But there is a bigger problem. Duchesne’s hagiographic self-characterization runs in the face of his later claims that he has become a persecuted “lone” voice whom “cultural Marxists” such as the Canadian government, multicultural liberals, and myself are attempting to “suppress.” I must admit I find these allegations suspicious, given that Duchesne presents them via a published Reply to a Review of his self-described bestselling book. Apparently, this massive conspiracy to suppress him isn’t working very well. So Duchesne needs to decide. Is he a super-star academic or a persecuted Cassandra crying out in vain? It cannot be both. I have no doubt he will recognize this and drop the contradictory pretenses, as all far-right figures—who want to be both Augustus Caesar and Jesus Christ—eventually do.
This propensity to present oneself as both a figure of unquestionable stature and a
persecuted victim is characteristic of what my colleague David Holland calls “post-modern conservative aesthetics” and which he discusses brilliantly in our forthcoming book What Is Post-Modern Conservatism?: Essays on Our Hugely Tremendous Times. Thinking about Duchesne’s aesthetic and rhetorical strategy is important when discussing the first section of Duchesne’s Reply, where he characterizes many of his opponents as “cultural Marxists.” This term is quite popular on the far right, despite the fact that, as I have observed elsewhere, it is rarely defined or applied with a great deal of consistency or accuracy. For a case in point, let us consider his specific jab against yours truly.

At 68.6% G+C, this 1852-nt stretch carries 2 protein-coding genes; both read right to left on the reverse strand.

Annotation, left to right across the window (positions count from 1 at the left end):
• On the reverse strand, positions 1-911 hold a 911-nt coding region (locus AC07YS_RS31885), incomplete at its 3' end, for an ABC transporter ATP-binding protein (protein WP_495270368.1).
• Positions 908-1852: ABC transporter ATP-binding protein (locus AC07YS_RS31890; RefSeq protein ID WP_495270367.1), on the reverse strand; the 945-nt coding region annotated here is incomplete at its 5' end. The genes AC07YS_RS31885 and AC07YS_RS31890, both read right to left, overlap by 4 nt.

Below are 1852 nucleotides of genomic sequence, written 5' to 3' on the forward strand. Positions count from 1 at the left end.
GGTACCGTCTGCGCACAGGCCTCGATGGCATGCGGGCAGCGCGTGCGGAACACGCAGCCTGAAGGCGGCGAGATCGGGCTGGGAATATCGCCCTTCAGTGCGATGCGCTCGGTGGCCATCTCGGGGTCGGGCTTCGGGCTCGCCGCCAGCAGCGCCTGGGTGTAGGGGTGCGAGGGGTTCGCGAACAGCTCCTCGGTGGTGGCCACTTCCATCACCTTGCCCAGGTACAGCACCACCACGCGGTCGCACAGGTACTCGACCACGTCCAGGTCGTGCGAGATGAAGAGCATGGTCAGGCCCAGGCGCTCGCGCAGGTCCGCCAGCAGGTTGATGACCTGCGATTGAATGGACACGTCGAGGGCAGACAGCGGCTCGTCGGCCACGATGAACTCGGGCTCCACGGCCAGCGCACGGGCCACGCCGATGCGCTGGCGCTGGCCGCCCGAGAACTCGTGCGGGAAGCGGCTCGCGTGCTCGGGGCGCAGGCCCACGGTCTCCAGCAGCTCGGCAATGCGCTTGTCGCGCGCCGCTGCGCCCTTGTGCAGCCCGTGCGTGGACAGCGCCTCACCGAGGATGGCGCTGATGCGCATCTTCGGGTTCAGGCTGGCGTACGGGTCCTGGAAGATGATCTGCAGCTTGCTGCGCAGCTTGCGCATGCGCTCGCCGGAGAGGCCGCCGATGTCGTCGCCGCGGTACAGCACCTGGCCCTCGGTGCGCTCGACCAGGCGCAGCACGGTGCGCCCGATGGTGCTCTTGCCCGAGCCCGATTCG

“McManus is a cultural Marxist when he writes that “liberalism is fundamentally about
[…] expressing a commitment to moving beyond the West’s racist past towards a more tolerant and multicultural future” by “accepting greater numbers of immigrants.”
I will start by observing that this characterization is incorrect and based on a blatant
misreading of what I said in the Review. If Duchesne had read my Review carefully, he would note that this statement appears in the Introduction where I attribute these views about liberal immigration to a general set of “left” wing authors. Nowhere in the Review did I personally affiliate with such positions. I also distinguish between the left-liberal position, promoted by figures like Will Kymlicka and pro-immigration views of those on the neoliberal right end of the ideological spectrum. Here I will quote from the Review in full to avoid further confusion:
“For those on the left, this is often understood in a moral way. Accepting greater numbers of immigrants has both symbolic value in expressing a commitment to moving beyond the West’s racist past towards a more tolerant and multicultural future. Immigrants also add to the diversity of our society, opening new avenues for expression and cultural self-discovery that may not have been available before. This is the argument of writers like Canada’s Will Kymlicka…For neoliberals, immigration is also a boon to society, but for different reasons…”
These kinds of problems pervade Duchesne’s Reply. At one point he says I do “not even
explain what is structurally confusing” about Canada in Decay, while also defending himself against such accusations by explaining them away. Duchesne claims he has completed an interdisciplinary degree, which apparently accounts for the disjointed character of his reasoning. But he neglects to mention the paragraph of my Review where I both explain what is structurally confusing about the book, and why interdisciplinarity can be a good or a bad thing depending on presentation.
“[Canada in Decay] frequently shifts between extended discussions on Canadian history
and immigration policy, contemporary politics and policy analysis, political theorizing about identity, critiques of luminaries like the aforementioned Will Kymlicka and so on. Of course, there is nothing wrong with such interdisciplinary approaches when done well and where conceptual links are clarified. But this isn’t the case with Duchesne’s book, and the lack of a clear logical structure to Canada in Decay makes the overall argument hard to follow.”